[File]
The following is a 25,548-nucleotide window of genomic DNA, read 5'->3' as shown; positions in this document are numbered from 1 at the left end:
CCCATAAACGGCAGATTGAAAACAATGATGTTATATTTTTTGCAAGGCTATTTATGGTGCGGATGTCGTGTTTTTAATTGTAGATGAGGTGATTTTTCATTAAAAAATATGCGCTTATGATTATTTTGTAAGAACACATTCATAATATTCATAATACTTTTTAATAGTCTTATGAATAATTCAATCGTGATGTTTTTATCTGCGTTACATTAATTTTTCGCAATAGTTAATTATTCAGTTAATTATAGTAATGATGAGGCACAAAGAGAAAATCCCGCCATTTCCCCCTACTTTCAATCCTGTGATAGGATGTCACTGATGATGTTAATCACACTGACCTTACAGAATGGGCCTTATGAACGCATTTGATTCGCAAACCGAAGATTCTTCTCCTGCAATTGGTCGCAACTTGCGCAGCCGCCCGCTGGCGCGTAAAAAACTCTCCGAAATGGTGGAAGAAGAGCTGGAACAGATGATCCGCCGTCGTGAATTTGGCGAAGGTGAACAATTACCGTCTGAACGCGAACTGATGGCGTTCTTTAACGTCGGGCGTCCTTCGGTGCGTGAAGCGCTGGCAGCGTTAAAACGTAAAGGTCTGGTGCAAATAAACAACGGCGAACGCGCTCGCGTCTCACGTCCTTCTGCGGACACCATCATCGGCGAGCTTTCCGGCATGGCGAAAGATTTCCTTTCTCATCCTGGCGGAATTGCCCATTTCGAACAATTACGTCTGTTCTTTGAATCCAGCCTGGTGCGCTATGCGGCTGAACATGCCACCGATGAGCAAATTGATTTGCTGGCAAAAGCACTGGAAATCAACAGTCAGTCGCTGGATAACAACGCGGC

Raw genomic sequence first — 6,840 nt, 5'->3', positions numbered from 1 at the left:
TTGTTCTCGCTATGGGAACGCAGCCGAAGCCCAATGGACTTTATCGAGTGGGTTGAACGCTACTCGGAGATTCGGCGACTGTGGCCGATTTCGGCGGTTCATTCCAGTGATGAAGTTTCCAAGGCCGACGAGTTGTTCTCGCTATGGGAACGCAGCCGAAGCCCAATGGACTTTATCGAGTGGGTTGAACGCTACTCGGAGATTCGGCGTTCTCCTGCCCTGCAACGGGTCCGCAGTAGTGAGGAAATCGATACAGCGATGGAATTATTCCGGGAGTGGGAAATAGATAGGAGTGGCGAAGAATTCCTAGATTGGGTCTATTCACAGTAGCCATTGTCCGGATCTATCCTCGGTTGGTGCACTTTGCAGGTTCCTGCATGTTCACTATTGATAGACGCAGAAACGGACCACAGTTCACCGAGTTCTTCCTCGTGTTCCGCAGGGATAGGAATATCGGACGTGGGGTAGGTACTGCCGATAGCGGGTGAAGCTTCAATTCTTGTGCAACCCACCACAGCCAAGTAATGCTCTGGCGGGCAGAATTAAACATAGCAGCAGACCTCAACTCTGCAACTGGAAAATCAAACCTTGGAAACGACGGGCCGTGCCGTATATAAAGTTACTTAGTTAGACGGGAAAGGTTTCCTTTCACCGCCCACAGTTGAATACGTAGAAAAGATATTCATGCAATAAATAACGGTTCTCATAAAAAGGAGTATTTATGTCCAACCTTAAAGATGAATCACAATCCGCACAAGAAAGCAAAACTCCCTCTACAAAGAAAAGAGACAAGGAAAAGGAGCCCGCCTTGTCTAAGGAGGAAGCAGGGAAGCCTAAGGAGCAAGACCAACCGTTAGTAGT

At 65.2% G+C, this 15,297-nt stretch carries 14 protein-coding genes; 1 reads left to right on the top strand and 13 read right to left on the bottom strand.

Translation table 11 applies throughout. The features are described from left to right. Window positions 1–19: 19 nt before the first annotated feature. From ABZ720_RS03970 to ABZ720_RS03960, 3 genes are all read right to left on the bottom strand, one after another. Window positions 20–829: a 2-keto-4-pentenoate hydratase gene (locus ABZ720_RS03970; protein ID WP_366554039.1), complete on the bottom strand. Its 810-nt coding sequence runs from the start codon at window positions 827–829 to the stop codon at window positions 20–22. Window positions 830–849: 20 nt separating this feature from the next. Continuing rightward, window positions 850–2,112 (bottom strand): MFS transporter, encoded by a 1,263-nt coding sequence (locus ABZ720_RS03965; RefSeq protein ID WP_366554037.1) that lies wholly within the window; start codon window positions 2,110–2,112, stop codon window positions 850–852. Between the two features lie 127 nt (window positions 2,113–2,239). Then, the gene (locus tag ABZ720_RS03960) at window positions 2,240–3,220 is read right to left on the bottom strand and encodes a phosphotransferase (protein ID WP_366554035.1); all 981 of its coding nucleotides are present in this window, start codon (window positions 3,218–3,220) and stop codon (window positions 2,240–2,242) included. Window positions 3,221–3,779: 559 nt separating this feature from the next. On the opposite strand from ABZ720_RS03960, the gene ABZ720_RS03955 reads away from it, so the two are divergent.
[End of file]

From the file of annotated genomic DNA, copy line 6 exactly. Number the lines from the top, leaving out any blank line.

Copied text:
Translation table 11 applies throughout. The features are described from left to right. Window positions 1–19: 19 nt before the first annotated feature. From ABZ720_RS03970 to ABZ720_RS03960, 3 genes are all read right to left on the bottom strand, one after another. Window positions 20–829: a 2-keto-4-pentenoate hydratase gene (locus ABZ720_RS03970; protein ID WP_366554039.1), complete on the bottom strand. Its 810-nt coding sequence runs from the start codon at window positions 827–829 to the stop codon at window positions 20–22. Window positions 830–849: 20 nt separating this feature from the next. Continuing rightward, window positions 850–2,112 (bottom strand): MFS transporter, encoded by a 1,263-nt coding sequence (locus ABZ720_RS03965; RefSeq protein ID WP_366554037.1) that lies wholly within the window; start codon window positions 2,110–2,112, stop codon window positions 850–852. Between the two features lie 127 nt (window positions 2,113–2,239). Then, the gene (locus tag ABZ720_RS03960) at window positions 2,240–3,220 is read right to left on the bottom strand and encodes a phosphotransferase (protein ID WP_366554035.1); all 981 of its coding nucleotides are present in this window, start codon (window positions 3,218–3,220) and stop codon (window positions 2,240–2,242) included. Window positions 3,221–3,779: 559 nt separating this feature from the next. On the opposite strand from ABZ720_RS03960, the gene ABZ720_RS03955 reads away from it, so the two are divergent.